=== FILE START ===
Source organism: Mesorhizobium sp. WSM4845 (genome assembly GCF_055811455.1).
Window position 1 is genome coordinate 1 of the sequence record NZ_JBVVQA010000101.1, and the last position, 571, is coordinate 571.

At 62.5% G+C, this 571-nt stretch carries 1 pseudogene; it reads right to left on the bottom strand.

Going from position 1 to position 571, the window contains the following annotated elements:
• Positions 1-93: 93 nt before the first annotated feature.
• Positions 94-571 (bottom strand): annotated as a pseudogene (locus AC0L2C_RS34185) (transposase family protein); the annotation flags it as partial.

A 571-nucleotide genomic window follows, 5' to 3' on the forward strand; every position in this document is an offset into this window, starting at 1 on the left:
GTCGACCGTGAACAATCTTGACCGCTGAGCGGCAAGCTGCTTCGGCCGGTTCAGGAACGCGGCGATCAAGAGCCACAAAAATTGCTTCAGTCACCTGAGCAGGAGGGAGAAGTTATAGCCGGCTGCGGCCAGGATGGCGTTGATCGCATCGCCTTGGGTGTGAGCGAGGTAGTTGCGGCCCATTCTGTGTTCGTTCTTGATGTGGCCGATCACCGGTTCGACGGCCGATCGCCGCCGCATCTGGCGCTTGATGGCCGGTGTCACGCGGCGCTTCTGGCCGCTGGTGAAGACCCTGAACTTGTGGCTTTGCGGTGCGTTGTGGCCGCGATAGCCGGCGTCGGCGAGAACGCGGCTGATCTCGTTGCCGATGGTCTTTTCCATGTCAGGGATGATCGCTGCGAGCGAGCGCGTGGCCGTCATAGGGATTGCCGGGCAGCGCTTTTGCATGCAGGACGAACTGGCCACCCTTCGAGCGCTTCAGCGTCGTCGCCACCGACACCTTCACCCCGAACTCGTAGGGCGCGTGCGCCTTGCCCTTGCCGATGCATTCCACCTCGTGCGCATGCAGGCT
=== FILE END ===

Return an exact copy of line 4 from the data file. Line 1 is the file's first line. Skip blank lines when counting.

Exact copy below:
Going from position 1 to position 571, the window contains the following annotated elements: